This decade has been appropriately christened a Decade of Centenaries. However, we must bear in mind that one person's celebration of a centenary can be another person's humiliation. One community's celebration can be another community's horror story. What one community sees as a good wine, the other sees as a deadly poison.
Nonetheless, one person's commemoration can be another person's commemoration as well. Both people can participate in and appreciate - albeit differently - the historic event that is intrinsic to the commemoration.
And so the establishment of Northern Ireland, which took place in 1921, can be simultaneously commemorated next year by two communities looking at it from opposing political points of view.
The fact is that there were winners and losers in the creation of this state. Therefore the idea that, in a divided society such as ours, both sides can genuinely celebrate something that is, by its very nature, the cause of its internal division is absurd.
However, although they both cannot celebrate that formative event, they can at the same time reflect upon it and learn from it in a peaceful and respectful fashion.
As a society, for us to do so in a structured and non-triumphant fashion would be a sure sign of reaching a high degree of maturity in our politics.
Other contentious historical events, such as the Home Rule Bill of 1914, the 1916 Easter Rising and the 1918 general election have been dealt with in a respectful and dignified way.
The Irish Government wisely took the initiative to structure these events to ensure that they were under the state's care and control and were given serious reflection. While they have been primarily celebrated south of the border, they have also been commemorated north of the border.
For example, in the Assembly at Stormont in January 2019 Speaker Robin Newton and the Ceann Comhairle Sean O'Fearghail organised a joint public event in the Senate chamber on the 100th anniversary of the formation of Dail Eireann.
A lecture was given by that encyclopaedic Irish historian Dr Eamon Phoenix. It was attended by an audience of politicians, people and students. It was a powerful examination of our history and its continuing impact on our contemporary society.
There was no celebration, no triumphalism, just an honest attempt at remembering a very significant event in a civilised fashion.
It may have been a politically awkward event for the Speaker, who is after all a DUP MLA, but he probably recognised that his attendance and sponsorship of the public lecture was an important contribution towards a greater understanding of a formative event in our parliamentary history on this island.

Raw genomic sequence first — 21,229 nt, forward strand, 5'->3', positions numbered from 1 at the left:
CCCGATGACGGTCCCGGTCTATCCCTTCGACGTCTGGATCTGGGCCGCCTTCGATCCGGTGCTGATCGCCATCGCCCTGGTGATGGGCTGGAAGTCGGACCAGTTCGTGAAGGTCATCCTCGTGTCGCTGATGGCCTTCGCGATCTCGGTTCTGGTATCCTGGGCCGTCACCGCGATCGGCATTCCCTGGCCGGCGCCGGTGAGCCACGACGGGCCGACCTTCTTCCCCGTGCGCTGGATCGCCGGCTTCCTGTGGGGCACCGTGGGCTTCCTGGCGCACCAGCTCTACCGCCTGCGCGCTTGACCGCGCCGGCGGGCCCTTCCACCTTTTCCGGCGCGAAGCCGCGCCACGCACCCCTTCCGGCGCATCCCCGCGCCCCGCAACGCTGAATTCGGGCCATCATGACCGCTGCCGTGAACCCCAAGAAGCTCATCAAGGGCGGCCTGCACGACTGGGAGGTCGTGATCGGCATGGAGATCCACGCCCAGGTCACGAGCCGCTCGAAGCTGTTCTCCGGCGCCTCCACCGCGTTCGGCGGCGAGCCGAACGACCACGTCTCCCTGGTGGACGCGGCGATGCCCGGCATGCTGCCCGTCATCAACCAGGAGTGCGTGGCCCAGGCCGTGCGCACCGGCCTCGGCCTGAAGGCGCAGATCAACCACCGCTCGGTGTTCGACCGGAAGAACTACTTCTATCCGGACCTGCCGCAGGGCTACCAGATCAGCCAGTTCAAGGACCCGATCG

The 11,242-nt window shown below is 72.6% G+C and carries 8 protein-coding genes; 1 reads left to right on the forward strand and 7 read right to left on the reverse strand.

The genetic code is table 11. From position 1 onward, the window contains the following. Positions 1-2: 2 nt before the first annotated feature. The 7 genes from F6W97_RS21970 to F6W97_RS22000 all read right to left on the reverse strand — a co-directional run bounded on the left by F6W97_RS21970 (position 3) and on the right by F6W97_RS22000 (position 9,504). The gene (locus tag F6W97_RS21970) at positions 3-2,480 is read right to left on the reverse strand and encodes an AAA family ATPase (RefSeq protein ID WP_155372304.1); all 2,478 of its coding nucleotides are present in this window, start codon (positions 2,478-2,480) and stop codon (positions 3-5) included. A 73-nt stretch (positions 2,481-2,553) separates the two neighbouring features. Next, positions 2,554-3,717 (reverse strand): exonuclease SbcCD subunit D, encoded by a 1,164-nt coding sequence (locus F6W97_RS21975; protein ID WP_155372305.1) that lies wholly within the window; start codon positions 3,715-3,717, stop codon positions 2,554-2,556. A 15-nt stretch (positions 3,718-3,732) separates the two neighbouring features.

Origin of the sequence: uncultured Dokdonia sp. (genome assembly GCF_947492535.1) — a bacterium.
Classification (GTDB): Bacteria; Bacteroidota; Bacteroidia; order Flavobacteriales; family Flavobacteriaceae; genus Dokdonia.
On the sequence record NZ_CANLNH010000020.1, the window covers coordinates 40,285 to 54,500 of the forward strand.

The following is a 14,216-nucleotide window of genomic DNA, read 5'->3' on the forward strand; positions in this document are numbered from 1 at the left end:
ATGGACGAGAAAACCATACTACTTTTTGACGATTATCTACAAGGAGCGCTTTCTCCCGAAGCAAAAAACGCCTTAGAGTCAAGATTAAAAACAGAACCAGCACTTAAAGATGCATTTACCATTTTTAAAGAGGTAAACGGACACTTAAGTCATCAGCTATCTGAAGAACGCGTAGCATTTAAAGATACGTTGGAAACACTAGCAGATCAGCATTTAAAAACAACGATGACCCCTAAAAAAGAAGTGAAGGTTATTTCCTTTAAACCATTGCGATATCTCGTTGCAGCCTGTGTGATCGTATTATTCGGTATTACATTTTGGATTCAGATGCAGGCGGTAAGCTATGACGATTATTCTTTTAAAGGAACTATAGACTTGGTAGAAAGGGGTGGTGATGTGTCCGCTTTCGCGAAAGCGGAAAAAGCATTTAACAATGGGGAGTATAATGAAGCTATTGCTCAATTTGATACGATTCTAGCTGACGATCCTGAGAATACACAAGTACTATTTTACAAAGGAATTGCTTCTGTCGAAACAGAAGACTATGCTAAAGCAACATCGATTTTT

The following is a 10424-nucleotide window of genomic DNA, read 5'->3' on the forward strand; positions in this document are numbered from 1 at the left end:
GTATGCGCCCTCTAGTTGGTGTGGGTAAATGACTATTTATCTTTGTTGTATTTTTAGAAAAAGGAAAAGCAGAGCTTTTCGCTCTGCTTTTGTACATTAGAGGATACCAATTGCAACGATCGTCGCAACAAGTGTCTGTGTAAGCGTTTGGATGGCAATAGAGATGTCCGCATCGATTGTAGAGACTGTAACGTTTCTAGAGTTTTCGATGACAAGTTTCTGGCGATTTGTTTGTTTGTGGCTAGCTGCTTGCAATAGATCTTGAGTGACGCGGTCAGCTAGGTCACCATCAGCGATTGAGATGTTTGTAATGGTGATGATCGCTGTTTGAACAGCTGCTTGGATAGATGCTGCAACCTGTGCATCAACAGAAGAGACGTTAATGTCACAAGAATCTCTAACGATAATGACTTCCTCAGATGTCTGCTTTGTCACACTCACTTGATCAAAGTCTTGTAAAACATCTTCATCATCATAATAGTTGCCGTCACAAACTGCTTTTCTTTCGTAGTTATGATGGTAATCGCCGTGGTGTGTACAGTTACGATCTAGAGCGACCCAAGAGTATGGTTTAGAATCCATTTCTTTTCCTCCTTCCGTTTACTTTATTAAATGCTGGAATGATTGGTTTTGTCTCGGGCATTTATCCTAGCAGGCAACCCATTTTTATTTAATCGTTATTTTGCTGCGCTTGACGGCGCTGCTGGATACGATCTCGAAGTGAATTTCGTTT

As a unionist he undoubtedly did not celebrate Dail Eireann's formation in 1919, but he commemorated it with his characteristic sense of public duty and personal good humour.
Recently East Belfast DUP MP Gavin Robinson, in a thoughtful statement about the upcoming centenary of Northern Ireland, stated: "For me and many others it will be a year of celebration. But I recognise that, for others, they may wish to appropriately reflect on events of the past century in their own way."
This was a sensible and conciliatory approach by a leading DUP figure to the issue of whether or not to celebrate such a contentious event by those who are not unionist.
Ulster Unionist leader Steve Aiken has also acknowledged the problem with non-unionists celebrating the foundation of the state. He said: "We fully understand that, for some people, the centenary of Northern Ireland will not be a cause for celebration and that is their right."
However, he went on to remind us all: "We have shown respect for events, which we too wish had happened differently or not at all, including the Easter Rising."
This is an important reminder - not least that the Queen herself visited Dublin in 2011 and laid a wreath at the memorial of those who died in the Irish War of Independence.
This unprecedented act was a powerful gesture of respect and reconciliation by the Queen. It was very much appreciated at the time by the Irish President Mary McAleese and a wide section of the Irish public.
It should also be remembered that in February 2016 First Minister Arlene Foster travelled to Christchurch Cathedral in Dublin and took part in an open discussion on the Easter Rising.
The event was not an official commemoration of the rebellion, but was "designed to mark the centenary of the Easter Rising by exploring it historically".
It was in keeping with the view that you do not have to approve of an historical event in order to set a tone of respect and tolerance.
This is, surely, the hallmark of a maturing democracy.